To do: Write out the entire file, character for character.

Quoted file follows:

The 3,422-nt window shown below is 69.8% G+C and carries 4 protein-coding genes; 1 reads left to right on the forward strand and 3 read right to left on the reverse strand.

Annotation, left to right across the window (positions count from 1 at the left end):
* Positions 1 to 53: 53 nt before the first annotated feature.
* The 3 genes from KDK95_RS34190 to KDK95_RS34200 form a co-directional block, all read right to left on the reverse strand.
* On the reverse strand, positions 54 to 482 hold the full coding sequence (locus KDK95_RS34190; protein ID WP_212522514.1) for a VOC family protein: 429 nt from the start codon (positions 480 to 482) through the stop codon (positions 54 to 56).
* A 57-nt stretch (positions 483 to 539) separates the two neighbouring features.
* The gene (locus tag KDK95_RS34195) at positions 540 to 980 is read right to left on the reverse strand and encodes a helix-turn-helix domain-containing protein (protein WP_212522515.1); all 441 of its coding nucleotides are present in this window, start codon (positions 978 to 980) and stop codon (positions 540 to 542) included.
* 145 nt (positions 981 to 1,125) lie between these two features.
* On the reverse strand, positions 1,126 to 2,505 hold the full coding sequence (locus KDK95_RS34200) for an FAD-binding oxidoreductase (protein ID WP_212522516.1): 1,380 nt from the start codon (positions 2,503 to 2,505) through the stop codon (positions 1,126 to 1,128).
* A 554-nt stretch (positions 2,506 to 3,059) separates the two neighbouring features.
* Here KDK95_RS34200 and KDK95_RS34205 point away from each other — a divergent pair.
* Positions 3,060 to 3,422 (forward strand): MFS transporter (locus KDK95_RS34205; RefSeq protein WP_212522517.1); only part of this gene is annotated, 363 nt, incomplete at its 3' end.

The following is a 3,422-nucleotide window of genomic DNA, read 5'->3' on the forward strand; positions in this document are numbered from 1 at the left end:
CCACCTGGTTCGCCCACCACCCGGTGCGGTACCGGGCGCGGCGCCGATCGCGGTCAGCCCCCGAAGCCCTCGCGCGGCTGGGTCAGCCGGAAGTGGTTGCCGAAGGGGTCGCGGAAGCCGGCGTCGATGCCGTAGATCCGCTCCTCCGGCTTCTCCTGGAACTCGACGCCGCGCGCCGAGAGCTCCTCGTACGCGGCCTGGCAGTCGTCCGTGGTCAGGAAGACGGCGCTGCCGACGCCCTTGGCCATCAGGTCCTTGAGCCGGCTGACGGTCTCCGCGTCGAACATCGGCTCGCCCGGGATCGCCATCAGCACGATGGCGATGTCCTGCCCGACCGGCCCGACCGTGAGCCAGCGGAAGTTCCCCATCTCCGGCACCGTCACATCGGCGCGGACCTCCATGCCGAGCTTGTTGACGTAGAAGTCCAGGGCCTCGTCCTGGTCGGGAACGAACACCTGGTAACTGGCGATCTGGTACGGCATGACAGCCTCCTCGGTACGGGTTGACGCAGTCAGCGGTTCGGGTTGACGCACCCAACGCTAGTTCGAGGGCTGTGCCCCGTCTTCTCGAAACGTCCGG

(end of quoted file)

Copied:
The 3,422-nt window shown below is 69.8% G+C and carries 4 protein-coding genes; 1 reads left to right on the forward strand and 3 read right to left on the reverse strand.

Annotation, left to right across the window (positions count from 1 at the left end):
* Positions 1 to 53: 53 nt before the first annotated feature.
* The 3 genes from KDK95_RS34190 to KDK95_RS34200 form a co-directional block, all read right to left on the reverse strand.
* On the reverse strand, positions 54 to 482 hold the full coding sequence (locus KDK95_RS34190; protein ID WP_212522514.1) for a VOC family protein: 429 nt from the start codon (positions 480 to 482) through the stop codon (positions 54 to 56).
* A 57-nt stretch (positions 483 to 539) separates the two neighbouring features.
* The gene (locus tag KDK95_RS34195) at positions 540 to 980 is read right to left on the reverse strand and encodes a helix-turn-helix domain-containing protein (protein WP_212522515.1); all 441 of its coding nucleotides are present in this window, start codon (positions 978 to 980) and stop codon (positions 540 to 542) included.
* 145 nt (positions 981 to 1,125) lie between these two features.
* On the reverse strand, positions 1,126 to 2,505 hold the full coding sequence (locus KDK95_RS34200) for an FAD-binding oxidoreductase (protein ID WP_212522516.1): 1,380 nt from the start codon (positions 2,503 to 2,505) through the stop codon (positions 1,126 to 1,128).
* A 554-nt stretch (positions 2,506 to 3,059) separates the two neighbouring features.
* Here KDK95_RS34200 and KDK95_RS34205 point away from each other — a divergent pair.
* Positions 3,060 to 3,422 (forward strand): MFS transporter (locus KDK95_RS34205; RefSeq protein WP_212522517.1); only part of this gene is annotated, 363 nt, incomplete at its 3' end.

The following is a 3,422-nucleotide window of genomic DNA, read 5'->3' on the forward strand; positions in this document are numbered from 1 at the left end:
CCACCTGGTTCGCCCACCACCCGGTGCGGTACCGGGCGCGGCGCCGATCGCGGTCAGCCCCCGAAGCCCTCGCGCGGCTGGGTCAGCCGGAAGTGGTTGCCGAAGGGGTCGCGGAAGCCGGCGTCGATGCCGTAGATCCGCTCCTCCGGCTTCTCCTGGAACTCGACGCCGCGCGCCGAGAGCTCCTCGTACGCGGCCTGGCAGTCGTCCGTGGTCAGGAAGACGGCGCTGCCGACGCCCTTGGCCATCAGGTCCTTGAGCCGGCTGACGGTCTCCGCGTCGAACATCGGCTCGCCCGGGATCGCCATCAGCACGATGGCGATGTCCTGCCCGACCGGCCCGACCGTGAGCCAGCGGAAGTTCCCCATCTCCGGCACCGTCACATCGGCGCGGACCTCCATGCCGAGCTTGTTGACGTAGAAGTCCAGGGCCTCGTCCTGGTCGGGAACGAACACCTGGTAACTGGCGATCTGGTACGGCATGACAGCCTCCTCGGTACGGGTTGACGCAGTCAGCGGTTCGGGTTGACGCACCCAACGCTAGTTCGAGGGCTGTGCCCCGTCTTCTCGAAACGTCCGG